Oh, how I wish I had been beaten over the head with this kind of truth in my spiritual infancy! I might have avoided a lot of frustration, distraction, and even discipline from the Lord!
Early in my walk, I discovered I had a knack for putting words together and that I thoroughly enjoyed writing about the gospel. I also discovered that people responded well when I did, which confirmed in my heart that this was definitely going to be a significant part of my personal ministry. However, I felt like this ministry of mine needed to have thousands of spectators to be effective and impactful. So I worked double-time to get more readers. I wrote about controversial topics, not always because I felt led to, but because I knew controversy got people’s attention. I networked like a madman and kissed the feet of bloggers who had large platforms, in hopes they would share my stuff and direct people to my blog (they mostly just ignored my messages!). Sure, there were some good, God-honoring motivations mingled into my self-promotional mentality. I really felt called by God to write about the gospel, and I found tremendous joy in serving him and others in this way. But my less-than-godly motives eclipsed my pure motives. I wanted Matt Moore and his writing to be known by the masses more than I wanted Jesus Christ and his gospel to be known by the masses.
Thankfully, God stepped in with fierce grace and, through a series of painfully humbling events, shattered my self-promotional perspective of Christian ministry and my ministry-infatuated perspective of the Christian life. He stripped away my writing for a bit and opened my eyes to see he should be my primary source of joy and purpose. He showed me that my position in Christ, not my ministry for Christ, should be the spiritual well from which I drink. He revealed to me that I should be working to please him and not to be seen by the masses. He taught me that the legitimacy of my personal ministry isn’t measured by how wide my influence is but by how faithful I am to love others well by ministering content that is drenched with the grace and truth of the gospel.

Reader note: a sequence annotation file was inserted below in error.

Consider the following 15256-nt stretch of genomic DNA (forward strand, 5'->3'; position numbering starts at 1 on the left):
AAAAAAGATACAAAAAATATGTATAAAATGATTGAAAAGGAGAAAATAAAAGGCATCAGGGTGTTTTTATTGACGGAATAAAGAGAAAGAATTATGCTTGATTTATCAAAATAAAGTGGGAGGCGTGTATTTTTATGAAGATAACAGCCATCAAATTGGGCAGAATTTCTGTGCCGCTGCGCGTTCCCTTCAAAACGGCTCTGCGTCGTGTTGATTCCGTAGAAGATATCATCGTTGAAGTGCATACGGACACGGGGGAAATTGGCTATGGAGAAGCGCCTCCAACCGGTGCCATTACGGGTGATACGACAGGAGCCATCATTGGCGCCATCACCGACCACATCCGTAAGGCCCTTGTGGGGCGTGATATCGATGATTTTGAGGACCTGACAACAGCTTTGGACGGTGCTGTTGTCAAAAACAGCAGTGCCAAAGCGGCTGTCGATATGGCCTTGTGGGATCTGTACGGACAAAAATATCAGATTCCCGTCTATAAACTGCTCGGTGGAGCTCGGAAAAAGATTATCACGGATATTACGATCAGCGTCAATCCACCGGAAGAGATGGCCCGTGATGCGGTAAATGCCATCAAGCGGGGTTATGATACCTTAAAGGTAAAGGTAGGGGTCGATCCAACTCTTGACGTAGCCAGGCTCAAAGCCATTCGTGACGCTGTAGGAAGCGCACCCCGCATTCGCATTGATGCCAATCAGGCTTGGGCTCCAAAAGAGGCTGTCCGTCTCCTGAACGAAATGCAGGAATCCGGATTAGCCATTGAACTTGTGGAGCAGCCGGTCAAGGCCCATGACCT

Knowing Christ personally and laboring as he leads us is where joy, meaning, and vitality are found. Whether two people or two hundred thousand people see and benefit from our personal ministries is far less significant than whether or not our ministries are propelled by a love for Jesus and desire to see him worshipped. If we are driven by anything less than adoration for Jesus and a desire to see others adore him, we are either going to burn out or resort to less-than-honorable means of accomplishing our ministry goals. But if our focus in ministry is Jesus (not ourselves), and if we desire for others to make much of Jesus (not ourselves), our work in the gospel will be joyful, meaningful, and effective.